Scientific Publications by FDA Staff
Birth Defects Res A Clin Mol Teratol 2004 Jul;70(7):431-7
Rubella Virus and Birth Defects: Molecular Insights into the Viral Teratogenesis at the Cellular Level
Atreya CD, Mohan KV, Kulkarni S.
Atreya CD, US FDA, Ctr Biol Evaluat & Res, Sect Viral Pathogenesis & Vaccine & Res, Div Viral Prod, Bldg 29A,Room 2C-11,HFM-460,8800 Rockville Pike, Bethesda, MD 20892 USA US FDA, Ctr Biol Evaluat & Res, Sect Viral Pathogenesis & Vaccine & Res, Div Viral Prod, Bethesda, MD 20892 USA
BACKGROUND: In utero rubella virus (RV) infection of a fetus can result in birth defects that are often collectively referred to as congenital rubella syndrome (CRS). In extreme cases, fetal death can occur. In spite of the availability of a safe and effective vaccine against rubella, recent worldwide estimates are that more than 100,000 infants are born with CRS annually. RECENT PROGRESS: Recently, several significant findings in the field of cell biology, as well as in the RV replication and virus-cell interactions, have originated from the authors' laboratory, and other researchers have provided insights into RV teratogenesis. It has been shown that 1) an RV protein induces cell-cycle arrest by generating a subpopulation of tetraploid nuclei (i.e., 4N DNA) cells, perhaps representative of the tetraploid state following S phase in the cell cycle, due to its interaction with citron-K kinase (CK); 2) RV infection induces apoptosis in cell culture, and 3) CK functional perturbations lead to tetraploidy, followed by apoptosis, in specific cell types. CONCLUSIONS: Based on several similarities between known RV-associated fetal and cellular manifestations and CK deficiency-associated phenotypes, it is reasonable to postulate that P90-CK interaction in RV-infected cells interferes with CK function and induces cell-cycle arrest following S phase in a subpopulation, perhaps representative of tetraploid stage, which could lead to subsequent apoptosis in RV infection. Taking all these observations to the fetal organogenesis level, it is plausible that P90-CK interaction could perhaps be one of the initial steps in RV infection-induced apoptosis-associated fetal birth defects in utero. Birth Defects Research (Part A), 2004. Copyright 2004 Wiley-Liss, Inc.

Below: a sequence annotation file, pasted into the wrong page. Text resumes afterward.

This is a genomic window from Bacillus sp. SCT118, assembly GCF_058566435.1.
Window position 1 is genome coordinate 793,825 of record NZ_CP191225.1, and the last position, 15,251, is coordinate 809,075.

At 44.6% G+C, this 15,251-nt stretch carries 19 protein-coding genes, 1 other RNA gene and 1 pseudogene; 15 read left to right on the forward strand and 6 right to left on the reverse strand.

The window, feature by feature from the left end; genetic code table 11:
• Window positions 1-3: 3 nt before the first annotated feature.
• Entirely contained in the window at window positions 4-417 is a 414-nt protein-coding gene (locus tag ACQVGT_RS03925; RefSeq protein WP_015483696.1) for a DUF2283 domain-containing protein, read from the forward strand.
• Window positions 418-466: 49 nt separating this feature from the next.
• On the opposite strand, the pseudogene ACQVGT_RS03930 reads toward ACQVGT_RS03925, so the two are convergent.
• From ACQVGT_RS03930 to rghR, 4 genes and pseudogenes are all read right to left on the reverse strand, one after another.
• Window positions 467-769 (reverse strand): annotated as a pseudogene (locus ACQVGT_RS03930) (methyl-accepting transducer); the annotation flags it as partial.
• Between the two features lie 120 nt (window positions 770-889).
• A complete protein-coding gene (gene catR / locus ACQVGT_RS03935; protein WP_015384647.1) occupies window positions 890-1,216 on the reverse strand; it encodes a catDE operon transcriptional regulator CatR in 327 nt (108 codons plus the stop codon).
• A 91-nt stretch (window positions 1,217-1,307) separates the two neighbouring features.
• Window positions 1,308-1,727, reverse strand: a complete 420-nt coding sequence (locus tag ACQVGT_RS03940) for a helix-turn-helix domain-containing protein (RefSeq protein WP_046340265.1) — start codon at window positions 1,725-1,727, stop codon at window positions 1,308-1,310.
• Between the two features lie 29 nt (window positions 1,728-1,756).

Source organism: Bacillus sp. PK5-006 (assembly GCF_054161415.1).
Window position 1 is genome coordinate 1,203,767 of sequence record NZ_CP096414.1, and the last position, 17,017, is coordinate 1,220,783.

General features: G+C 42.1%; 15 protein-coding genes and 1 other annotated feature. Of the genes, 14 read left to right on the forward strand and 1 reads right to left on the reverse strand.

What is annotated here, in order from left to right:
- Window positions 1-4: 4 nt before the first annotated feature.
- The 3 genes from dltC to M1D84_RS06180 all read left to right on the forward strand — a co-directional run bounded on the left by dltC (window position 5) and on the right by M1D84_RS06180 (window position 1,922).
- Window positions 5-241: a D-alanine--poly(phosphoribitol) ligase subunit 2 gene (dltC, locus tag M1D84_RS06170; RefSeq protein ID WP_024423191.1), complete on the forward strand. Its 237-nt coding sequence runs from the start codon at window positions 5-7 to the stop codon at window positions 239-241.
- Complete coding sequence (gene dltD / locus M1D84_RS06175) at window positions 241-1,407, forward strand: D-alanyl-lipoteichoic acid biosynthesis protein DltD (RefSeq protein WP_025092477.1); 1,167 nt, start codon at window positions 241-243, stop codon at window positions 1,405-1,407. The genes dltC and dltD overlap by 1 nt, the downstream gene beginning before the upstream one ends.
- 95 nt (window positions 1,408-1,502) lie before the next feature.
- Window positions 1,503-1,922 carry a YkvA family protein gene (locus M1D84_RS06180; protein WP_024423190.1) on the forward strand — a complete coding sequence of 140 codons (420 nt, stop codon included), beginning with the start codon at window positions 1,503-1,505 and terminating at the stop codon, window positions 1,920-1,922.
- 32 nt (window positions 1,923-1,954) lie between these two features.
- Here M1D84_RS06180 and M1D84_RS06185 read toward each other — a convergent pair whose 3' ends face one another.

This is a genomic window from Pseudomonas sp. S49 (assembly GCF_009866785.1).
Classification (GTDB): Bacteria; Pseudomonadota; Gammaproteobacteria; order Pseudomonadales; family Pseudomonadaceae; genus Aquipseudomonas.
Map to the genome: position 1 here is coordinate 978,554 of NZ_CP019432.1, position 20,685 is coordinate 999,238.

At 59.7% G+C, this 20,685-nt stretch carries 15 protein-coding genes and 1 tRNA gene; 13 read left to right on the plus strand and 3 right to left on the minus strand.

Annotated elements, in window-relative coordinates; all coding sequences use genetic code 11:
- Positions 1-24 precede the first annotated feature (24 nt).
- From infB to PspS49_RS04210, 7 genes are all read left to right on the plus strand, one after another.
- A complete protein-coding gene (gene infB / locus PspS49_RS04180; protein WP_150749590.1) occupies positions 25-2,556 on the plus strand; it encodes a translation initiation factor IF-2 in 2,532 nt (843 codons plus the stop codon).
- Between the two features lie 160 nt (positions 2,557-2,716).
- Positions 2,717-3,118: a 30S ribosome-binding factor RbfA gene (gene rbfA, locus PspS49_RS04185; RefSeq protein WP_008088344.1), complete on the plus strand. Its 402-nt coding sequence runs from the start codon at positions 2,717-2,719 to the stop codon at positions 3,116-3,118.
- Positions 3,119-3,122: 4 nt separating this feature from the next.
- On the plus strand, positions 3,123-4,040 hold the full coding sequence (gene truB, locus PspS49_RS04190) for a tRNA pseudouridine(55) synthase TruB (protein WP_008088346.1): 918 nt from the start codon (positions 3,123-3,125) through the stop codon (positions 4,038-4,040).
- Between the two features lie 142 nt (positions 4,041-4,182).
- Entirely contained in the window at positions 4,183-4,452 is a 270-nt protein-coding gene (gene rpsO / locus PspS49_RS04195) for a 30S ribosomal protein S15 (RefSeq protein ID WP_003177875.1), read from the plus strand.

|Category: Journal Article, Review, Peer|
|PubMed ID: #15259032|
|Includes FDA Authors from Scientific Area(s): Biologics|
|Entry Created: 2011-10-04||Entry Last Modified: 2013-01-05|